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Recovery in Plan to Boost Malaysia Tourism amid Virus Concerns

The year 2020 started off bumpy as almost the entire world comes to face with a novel coronavirus taking the world by surprise, driving governments to apply enhanced border measures, and the Chinese government to tighten their quarantine policies as countering measure against the spreading of the virus. As China’s inbound and outbound tour groups had to be suspended, Malaysia’s overall tourism industry takes a big hit as China tourists made up 11 percent of our total number of tourists and ranked it the third biggest source of foreign tourists after Singapore and Indonesia for the year 2019. This was largely contributed by the fact that in 2019, Chinese tourists opted to travel to other Asia Pacific countries to cut back spending amidst a slow economy and trade tensions with the United States. 

This has sparked concerns over the impact of this outbreak on Malaysia’s tourism, especially the recently launched VM2020 (Visit Malaysia 2020). The Tourism, Arts and Culture Ministry was quick to reconvene and identify tourism recovery initiatives to give the country’s tourism industry a much-needed boost for the next couple of months. This includes timely measures taken to restructure the VM2020 campaign to focus on new markets such as Europe, Middle East, East Asia (Japan, South Korea), Australia, Russia and more. Our country will try to fill in the gap created by the reduction in tourist arrivals from China. This will be achieved through close collaboration between the government and tourism industry players, including hotel operators and airline companies, whereby they could come up with attractive packages to attract tourists from these targeted countries. The ministry is also framing a new strategy to boost tourism arrivals from neighbouring ASEAN countries.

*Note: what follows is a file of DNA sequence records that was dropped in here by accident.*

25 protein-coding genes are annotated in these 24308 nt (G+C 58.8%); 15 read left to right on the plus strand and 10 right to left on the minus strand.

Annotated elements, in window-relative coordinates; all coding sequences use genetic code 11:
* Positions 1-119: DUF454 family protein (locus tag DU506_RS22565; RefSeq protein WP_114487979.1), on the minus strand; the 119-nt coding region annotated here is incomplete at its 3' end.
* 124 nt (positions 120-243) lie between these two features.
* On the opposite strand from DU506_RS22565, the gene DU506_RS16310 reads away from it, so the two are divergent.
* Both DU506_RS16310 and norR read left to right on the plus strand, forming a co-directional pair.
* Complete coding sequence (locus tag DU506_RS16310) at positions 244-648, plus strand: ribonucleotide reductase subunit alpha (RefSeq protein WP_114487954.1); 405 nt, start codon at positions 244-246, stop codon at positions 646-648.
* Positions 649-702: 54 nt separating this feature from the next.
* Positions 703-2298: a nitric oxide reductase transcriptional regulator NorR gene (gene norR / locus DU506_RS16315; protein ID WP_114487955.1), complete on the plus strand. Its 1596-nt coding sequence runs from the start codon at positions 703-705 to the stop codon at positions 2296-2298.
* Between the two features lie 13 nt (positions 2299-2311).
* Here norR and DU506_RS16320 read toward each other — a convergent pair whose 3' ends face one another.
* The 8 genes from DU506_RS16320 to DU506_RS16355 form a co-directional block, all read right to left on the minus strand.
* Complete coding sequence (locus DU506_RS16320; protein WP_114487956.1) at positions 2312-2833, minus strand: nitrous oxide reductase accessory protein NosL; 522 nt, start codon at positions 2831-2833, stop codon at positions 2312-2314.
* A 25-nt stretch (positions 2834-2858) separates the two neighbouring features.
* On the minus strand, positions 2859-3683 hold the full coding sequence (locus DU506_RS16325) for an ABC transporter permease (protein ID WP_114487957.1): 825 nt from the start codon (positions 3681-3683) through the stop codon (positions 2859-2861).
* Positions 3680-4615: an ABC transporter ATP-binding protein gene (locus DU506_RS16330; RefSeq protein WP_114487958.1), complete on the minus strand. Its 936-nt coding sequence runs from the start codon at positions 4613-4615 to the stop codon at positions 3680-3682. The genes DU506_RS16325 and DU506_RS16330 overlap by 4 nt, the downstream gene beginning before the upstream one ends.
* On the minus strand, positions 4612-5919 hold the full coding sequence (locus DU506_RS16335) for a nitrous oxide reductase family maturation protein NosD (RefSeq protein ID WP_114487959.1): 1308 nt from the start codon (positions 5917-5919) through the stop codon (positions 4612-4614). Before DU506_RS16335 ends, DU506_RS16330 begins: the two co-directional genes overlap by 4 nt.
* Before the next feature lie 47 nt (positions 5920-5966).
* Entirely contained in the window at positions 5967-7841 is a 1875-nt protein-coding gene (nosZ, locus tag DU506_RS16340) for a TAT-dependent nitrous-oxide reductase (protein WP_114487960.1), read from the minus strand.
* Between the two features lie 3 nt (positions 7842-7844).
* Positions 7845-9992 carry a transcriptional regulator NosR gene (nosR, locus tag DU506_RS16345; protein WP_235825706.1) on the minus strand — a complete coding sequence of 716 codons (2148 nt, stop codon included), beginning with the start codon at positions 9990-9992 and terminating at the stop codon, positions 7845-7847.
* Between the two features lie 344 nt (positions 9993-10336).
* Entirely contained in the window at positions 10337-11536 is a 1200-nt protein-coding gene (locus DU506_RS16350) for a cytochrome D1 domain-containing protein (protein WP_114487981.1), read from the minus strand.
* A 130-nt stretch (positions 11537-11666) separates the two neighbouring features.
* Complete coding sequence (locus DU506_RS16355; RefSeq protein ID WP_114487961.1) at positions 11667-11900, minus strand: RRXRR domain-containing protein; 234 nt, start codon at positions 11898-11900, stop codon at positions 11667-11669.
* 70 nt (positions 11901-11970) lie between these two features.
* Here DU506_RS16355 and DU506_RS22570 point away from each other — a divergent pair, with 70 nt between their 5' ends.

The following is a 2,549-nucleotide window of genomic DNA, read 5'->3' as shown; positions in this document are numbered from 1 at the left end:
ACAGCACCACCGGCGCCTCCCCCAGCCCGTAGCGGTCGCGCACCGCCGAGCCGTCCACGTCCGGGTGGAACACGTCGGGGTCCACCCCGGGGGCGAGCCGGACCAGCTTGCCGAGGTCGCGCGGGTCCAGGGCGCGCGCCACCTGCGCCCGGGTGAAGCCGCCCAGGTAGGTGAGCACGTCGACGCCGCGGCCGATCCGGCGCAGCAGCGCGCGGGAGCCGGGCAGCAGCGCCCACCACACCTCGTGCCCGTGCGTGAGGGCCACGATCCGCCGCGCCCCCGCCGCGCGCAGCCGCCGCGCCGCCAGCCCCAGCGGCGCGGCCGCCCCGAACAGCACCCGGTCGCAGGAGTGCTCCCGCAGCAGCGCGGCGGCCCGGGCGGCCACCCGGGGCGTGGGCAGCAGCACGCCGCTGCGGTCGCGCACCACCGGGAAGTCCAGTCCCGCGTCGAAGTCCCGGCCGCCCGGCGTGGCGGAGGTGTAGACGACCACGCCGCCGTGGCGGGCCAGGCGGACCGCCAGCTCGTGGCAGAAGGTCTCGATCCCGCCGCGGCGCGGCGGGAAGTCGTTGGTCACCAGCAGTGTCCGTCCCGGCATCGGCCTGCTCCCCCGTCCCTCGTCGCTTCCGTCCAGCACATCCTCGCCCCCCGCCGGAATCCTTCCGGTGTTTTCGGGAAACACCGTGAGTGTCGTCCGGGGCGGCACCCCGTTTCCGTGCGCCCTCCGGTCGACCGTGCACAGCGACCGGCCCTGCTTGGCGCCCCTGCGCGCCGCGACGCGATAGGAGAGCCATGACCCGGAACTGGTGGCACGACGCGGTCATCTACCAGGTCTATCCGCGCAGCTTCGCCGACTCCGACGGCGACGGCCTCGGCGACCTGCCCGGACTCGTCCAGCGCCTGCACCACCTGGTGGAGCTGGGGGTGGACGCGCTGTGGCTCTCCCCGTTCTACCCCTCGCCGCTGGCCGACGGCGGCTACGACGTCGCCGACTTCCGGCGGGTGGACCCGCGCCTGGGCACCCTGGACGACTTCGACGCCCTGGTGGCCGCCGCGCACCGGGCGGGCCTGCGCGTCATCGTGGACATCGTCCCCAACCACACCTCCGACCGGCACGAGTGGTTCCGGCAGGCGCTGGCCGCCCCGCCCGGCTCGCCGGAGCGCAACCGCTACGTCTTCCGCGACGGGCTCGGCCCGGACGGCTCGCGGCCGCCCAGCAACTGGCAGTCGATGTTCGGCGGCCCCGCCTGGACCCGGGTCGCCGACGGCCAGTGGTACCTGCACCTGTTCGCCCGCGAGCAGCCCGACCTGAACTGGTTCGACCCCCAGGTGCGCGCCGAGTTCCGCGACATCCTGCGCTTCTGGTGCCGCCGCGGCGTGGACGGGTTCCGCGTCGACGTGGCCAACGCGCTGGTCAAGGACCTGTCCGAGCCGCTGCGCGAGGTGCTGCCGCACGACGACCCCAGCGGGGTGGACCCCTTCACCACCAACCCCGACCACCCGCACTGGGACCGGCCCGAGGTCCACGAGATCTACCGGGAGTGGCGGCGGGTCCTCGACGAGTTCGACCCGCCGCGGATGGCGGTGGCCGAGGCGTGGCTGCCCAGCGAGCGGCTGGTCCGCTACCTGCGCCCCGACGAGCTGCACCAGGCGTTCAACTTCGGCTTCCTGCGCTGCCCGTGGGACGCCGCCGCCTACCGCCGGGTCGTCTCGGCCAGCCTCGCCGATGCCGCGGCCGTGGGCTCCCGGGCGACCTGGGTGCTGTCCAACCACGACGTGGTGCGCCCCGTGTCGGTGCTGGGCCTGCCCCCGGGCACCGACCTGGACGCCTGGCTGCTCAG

At a time when Malaysians are wary of flying abroad for their vacations, the need for more tour packages targeting local tourists are also in the rise. This will help to boost local tourism and make up for the decline of Chinese tourist arrivals. Tourism Malaysia will also amp up Cuti-Cuti Malaysia campaign to drive local tourism. Discussions with state governments in states such as Selangor, Penang, Johor and Sabah are also expected to take place as a platform to find the most effective solutions to improve tourism in the respective states and the country in general. 

Many quarters believe that this will only be a temporary tumble, as effective containment and virus relief efforts has been rapidly implemented, while treatment and vaccine researches move at a record speed. It is also worth noting that since the severe acute respiratory syndrome (SARS) outbreak in 2003, the number of outbound Chinese tourists travelling per year has increased by more than seven times, from 20.2 million tourists in 2003 to an astonishing 149.7 million tourists in 2018.